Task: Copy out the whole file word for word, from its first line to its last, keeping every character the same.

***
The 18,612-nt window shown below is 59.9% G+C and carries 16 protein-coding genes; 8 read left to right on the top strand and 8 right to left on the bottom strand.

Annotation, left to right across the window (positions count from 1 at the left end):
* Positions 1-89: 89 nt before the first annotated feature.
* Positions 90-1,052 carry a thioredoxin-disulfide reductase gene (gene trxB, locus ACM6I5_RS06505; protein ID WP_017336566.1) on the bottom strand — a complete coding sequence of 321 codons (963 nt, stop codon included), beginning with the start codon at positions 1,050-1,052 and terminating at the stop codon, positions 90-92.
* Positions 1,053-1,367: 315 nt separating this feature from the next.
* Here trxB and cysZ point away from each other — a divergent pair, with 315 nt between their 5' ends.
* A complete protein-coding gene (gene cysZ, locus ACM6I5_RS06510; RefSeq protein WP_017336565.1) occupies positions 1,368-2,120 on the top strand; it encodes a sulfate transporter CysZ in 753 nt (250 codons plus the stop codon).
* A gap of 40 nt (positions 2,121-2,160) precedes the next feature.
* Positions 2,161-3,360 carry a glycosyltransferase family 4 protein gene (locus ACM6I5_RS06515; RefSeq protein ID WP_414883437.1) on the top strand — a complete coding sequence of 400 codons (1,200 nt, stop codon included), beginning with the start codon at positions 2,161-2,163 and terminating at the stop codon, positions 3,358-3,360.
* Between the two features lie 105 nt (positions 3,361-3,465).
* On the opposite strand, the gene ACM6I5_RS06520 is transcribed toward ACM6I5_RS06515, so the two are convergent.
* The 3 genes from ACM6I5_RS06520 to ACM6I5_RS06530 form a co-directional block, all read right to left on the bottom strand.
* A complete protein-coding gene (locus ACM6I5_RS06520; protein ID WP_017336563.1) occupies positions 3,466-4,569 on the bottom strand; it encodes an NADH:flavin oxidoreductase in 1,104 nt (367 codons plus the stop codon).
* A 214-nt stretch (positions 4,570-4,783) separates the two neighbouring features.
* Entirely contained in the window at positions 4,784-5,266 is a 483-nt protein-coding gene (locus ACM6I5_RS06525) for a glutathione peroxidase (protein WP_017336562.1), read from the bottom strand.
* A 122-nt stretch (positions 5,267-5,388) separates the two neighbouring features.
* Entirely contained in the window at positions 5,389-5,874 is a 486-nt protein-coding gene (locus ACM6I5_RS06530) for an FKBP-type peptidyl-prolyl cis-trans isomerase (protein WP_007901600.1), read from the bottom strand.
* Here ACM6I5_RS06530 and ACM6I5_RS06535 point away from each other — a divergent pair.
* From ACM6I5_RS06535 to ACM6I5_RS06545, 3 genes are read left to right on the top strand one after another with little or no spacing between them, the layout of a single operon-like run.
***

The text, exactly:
The 18,612-nt window shown below is 59.9% G+C and carries 16 protein-coding genes; 8 read left to right on the top strand and 8 right to left on the bottom strand.

Annotation, left to right across the window (positions count from 1 at the left end):
* Positions 1-89: 89 nt before the first annotated feature.
* Positions 90-1,052 carry a thioredoxin-disulfide reductase gene (gene trxB, locus ACM6I5_RS06505; protein ID WP_017336566.1) on the bottom strand — a complete coding sequence of 321 codons (963 nt, stop codon included), beginning with the start codon at positions 1,050-1,052 and terminating at the stop codon, positions 90-92.
* Positions 1,053-1,367: 315 nt separating this feature from the next.
* Here trxB and cysZ point away from each other — a divergent pair, with 315 nt between their 5' ends.
* A complete protein-coding gene (gene cysZ, locus ACM6I5_RS06510; RefSeq protein WP_017336565.1) occupies positions 1,368-2,120 on the top strand; it encodes a sulfate transporter CysZ in 753 nt (250 codons plus the stop codon).
* A gap of 40 nt (positions 2,121-2,160) precedes the next feature.
* Positions 2,161-3,360 carry a glycosyltransferase family 4 protein gene (locus ACM6I5_RS06515; RefSeq protein ID WP_414883437.1) on the top strand — a complete coding sequence of 400 codons (1,200 nt, stop codon included), beginning with the start codon at positions 2,161-2,163 and terminating at the stop codon, positions 3,358-3,360.
* Between the two features lie 105 nt (positions 3,361-3,465).
* On the opposite strand, the gene ACM6I5_RS06520 is transcribed toward ACM6I5_RS06515, so the two are convergent.
* The 3 genes from ACM6I5_RS06520 to ACM6I5_RS06530 form a co-directional block, all read right to left on the bottom strand.
* A complete protein-coding gene (locus ACM6I5_RS06520; protein ID WP_017336563.1) occupies positions 3,466-4,569 on the bottom strand; it encodes an NADH:flavin oxidoreductase in 1,104 nt (367 codons plus the stop codon).
* A 214-nt stretch (positions 4,570-4,783) separates the two neighbouring features.
* Entirely contained in the window at positions 4,784-5,266 is a 483-nt protein-coding gene (locus ACM6I5_RS06525) for a glutathione peroxidase (protein WP_017336562.1), read from the bottom strand.
* A 122-nt stretch (positions 5,267-5,388) separates the two neighbouring features.
* Entirely contained in the window at positions 5,389-5,874 is a 486-nt protein-coding gene (locus ACM6I5_RS06530) for an FKBP-type peptidyl-prolyl cis-trans isomerase (protein WP_007901600.1), read from the bottom strand.
* Here ACM6I5_RS06530 and ACM6I5_RS06535 point away from each other — a divergent pair.
* From ACM6I5_RS06535 to ACM6I5_RS06545, 3 genes are read left to right on the top strand one after another with little or no spacing between them, the layout of a single operon-like run.